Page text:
The genesis of this fine monograph occurred in a moment of confounding cultural confrontation when Christopher Ely first viewed Russian landscape painting of the nineteenth century. Perplexed, he jotted down a question for himself. Why, he asked, were these works so 'consciously unbeautiful'? Gazing at one dreary canvas after another, he wondered, 'What was this fascination with mud?' (p.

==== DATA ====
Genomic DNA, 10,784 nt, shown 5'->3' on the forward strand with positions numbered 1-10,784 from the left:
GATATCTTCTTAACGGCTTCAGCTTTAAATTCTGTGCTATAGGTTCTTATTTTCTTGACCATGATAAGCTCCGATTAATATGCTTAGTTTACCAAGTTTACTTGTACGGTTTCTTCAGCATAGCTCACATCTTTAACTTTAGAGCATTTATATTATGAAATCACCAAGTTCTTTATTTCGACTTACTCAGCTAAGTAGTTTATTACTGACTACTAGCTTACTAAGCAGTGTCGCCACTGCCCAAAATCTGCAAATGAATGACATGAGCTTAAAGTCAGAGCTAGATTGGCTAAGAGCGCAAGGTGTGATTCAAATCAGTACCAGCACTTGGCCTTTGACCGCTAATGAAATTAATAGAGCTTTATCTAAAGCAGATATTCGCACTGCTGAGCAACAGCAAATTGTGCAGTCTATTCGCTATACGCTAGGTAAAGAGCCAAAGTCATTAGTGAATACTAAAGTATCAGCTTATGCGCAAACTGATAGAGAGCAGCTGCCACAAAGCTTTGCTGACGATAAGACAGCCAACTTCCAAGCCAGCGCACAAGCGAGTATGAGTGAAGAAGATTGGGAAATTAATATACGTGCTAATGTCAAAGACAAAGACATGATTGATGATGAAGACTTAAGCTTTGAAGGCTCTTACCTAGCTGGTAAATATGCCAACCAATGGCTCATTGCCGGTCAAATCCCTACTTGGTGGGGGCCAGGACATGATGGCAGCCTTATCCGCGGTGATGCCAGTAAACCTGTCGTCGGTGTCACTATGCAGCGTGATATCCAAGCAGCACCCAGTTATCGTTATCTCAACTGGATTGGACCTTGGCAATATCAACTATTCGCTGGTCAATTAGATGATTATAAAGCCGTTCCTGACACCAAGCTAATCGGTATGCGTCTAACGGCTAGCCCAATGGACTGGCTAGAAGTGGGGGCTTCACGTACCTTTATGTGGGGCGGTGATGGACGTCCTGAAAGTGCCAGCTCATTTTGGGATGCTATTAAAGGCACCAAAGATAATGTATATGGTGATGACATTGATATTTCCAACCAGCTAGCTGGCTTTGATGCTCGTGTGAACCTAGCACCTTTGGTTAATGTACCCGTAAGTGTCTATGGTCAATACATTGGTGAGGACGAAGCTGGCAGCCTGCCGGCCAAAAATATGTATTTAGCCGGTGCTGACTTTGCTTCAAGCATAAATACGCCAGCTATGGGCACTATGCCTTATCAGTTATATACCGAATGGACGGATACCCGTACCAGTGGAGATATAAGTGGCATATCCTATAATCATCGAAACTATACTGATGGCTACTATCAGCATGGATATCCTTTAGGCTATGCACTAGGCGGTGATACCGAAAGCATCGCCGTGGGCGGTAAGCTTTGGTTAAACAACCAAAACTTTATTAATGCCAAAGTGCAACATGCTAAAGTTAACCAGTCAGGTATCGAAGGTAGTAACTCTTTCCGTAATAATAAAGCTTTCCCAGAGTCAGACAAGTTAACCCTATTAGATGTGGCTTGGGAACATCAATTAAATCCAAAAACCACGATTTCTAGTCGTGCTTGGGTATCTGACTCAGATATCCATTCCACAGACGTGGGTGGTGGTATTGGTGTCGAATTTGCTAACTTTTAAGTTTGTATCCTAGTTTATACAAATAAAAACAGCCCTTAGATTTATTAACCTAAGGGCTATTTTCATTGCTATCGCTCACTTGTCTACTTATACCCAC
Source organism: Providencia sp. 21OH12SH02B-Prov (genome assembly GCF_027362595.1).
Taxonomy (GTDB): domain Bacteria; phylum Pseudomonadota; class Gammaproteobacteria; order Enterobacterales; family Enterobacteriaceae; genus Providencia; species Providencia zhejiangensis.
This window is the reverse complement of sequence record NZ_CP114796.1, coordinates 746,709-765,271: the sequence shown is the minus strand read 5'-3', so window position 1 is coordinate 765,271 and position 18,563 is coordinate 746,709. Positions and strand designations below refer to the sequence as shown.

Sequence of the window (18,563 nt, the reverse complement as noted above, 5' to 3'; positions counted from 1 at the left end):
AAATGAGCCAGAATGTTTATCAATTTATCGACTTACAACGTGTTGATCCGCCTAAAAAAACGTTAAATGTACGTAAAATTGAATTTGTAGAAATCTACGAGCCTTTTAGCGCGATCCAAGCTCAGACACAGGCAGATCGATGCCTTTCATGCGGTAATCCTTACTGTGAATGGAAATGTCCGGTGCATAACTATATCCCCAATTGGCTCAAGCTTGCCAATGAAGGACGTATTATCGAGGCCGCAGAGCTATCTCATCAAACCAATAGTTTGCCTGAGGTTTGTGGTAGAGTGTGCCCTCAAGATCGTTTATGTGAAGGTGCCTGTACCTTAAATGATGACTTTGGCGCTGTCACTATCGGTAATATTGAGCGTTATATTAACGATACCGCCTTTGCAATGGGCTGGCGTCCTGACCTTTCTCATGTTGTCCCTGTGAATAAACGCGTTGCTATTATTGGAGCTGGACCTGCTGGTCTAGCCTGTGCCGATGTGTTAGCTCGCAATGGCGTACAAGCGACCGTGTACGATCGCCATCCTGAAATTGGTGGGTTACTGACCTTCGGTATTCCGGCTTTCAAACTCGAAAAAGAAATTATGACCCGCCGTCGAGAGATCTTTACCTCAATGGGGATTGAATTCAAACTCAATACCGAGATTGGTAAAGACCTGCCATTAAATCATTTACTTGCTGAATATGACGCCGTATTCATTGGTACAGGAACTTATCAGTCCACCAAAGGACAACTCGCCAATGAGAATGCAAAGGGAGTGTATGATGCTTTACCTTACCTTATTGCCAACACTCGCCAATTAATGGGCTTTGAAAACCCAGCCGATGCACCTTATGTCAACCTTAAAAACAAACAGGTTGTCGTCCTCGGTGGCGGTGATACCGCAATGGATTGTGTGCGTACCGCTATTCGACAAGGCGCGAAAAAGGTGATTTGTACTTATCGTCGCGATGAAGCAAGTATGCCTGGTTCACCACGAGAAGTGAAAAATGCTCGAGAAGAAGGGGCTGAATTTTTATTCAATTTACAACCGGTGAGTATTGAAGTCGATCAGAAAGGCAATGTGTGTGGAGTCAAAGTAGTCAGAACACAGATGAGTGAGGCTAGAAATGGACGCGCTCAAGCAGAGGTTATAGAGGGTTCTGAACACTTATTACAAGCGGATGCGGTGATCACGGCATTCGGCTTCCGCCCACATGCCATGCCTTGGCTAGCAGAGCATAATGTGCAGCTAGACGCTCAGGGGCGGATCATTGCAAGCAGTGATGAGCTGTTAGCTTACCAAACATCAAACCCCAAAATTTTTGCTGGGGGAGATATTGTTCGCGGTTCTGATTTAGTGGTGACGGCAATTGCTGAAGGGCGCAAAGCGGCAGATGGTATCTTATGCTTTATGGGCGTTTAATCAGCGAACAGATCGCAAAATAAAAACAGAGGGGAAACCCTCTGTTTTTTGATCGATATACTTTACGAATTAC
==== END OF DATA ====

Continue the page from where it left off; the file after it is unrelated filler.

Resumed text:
To study Russia before the late 19th century is to labour under a twofold handicap.
People must eat, even during wartime, preferably three times a day, civilians and soldiers, and of course children.